Blum said that his team of attorneys includes many who possess statistical knowledge, but nobody with direct experience in college admissions.
Some admissions experts question Blum’s claim of an Asian American “quota” at Harvard.
“There are definitely not quotas,” said Parke P. Muth, a former associate dean of admissions and director of international admissions at the University of Virginia. “A quota is an exact number, and no school is ever going to have a quota because they know it is illegal. Now, they may have a goal, and a goal is not a quota. That is where you get into semantics.”
Muth added that while he considers it tangibly harder based on statistics for Asian American students to be admitted to top universities, he doubts that Blum’s choice to specifically focus on Harvard will be effective.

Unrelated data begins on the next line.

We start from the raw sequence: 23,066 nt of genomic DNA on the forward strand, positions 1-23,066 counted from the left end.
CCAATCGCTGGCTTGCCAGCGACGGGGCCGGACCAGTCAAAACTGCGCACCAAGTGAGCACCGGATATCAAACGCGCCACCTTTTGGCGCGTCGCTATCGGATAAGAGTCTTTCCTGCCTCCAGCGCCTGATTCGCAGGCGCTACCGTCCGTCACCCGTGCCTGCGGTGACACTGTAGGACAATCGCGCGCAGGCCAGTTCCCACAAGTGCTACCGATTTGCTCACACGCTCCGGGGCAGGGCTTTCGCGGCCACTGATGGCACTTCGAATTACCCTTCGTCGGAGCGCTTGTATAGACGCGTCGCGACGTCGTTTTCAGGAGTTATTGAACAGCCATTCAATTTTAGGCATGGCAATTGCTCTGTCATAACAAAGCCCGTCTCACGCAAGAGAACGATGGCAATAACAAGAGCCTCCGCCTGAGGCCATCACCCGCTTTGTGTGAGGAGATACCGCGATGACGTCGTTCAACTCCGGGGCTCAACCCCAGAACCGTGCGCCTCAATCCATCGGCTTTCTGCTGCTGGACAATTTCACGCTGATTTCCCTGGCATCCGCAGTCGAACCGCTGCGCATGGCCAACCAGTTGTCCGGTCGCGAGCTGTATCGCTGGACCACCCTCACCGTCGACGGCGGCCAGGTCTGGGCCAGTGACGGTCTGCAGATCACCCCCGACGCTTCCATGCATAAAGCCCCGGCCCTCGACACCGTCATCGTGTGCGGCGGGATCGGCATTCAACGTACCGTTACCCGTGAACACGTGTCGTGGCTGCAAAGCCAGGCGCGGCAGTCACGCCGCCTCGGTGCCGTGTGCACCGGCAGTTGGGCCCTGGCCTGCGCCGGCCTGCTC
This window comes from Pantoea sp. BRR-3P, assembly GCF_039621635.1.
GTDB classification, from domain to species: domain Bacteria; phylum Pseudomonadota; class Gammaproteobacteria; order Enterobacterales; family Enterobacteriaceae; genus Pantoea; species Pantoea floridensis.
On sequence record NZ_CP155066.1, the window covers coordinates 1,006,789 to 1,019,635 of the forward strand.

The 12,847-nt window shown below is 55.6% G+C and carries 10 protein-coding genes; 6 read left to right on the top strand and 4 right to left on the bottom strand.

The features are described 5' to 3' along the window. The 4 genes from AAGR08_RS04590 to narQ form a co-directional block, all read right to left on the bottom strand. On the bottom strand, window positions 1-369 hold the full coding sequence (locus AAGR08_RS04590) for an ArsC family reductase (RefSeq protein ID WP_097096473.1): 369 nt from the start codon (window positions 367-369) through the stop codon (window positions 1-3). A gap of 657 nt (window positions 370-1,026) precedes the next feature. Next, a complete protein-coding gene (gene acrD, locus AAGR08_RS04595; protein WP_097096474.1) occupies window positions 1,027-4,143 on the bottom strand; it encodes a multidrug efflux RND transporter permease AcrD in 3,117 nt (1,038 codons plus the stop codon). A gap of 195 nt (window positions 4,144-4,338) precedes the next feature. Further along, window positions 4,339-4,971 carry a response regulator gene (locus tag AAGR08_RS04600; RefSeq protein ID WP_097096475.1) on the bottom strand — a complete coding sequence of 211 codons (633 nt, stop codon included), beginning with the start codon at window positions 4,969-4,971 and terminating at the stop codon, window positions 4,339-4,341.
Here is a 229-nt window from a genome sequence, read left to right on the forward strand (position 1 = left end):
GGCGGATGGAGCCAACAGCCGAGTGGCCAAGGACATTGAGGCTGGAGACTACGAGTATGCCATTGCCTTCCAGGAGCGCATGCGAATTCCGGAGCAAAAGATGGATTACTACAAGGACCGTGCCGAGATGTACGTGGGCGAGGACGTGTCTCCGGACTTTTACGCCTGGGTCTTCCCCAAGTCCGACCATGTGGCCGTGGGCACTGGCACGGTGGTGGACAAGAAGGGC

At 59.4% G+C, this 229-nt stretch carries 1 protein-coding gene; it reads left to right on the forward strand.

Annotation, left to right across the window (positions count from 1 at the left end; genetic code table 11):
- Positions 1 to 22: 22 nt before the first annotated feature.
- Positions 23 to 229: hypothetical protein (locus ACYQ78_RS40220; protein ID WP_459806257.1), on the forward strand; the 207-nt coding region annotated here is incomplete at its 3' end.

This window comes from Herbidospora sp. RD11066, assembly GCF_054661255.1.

“Why would you want to target Harvard to begin with when you have nearly 40,000 people, virtually all of whom are tremendous students, and to say we can prove that this group has been discriminated against,” Muth said.
In 2011, the New York Times reported that demographic statistics for Harvard’s enrollment over nearly two decades may indicate an Asian “quota” in Harvard’s admissions policies. According to the Times, 20.6 percent of Harvard’s undergraduate enrollment in 1993 identified themselves as Asian Americans, but has remained around 16.5 percent over most of the last decade. However, the number of college-age Asian Americans nearly doubled in that same time period.
—Staff writer Theodore R. Delwiche can be reached at firstname.lastname@example.org. Follow him on twitter @trdelwic.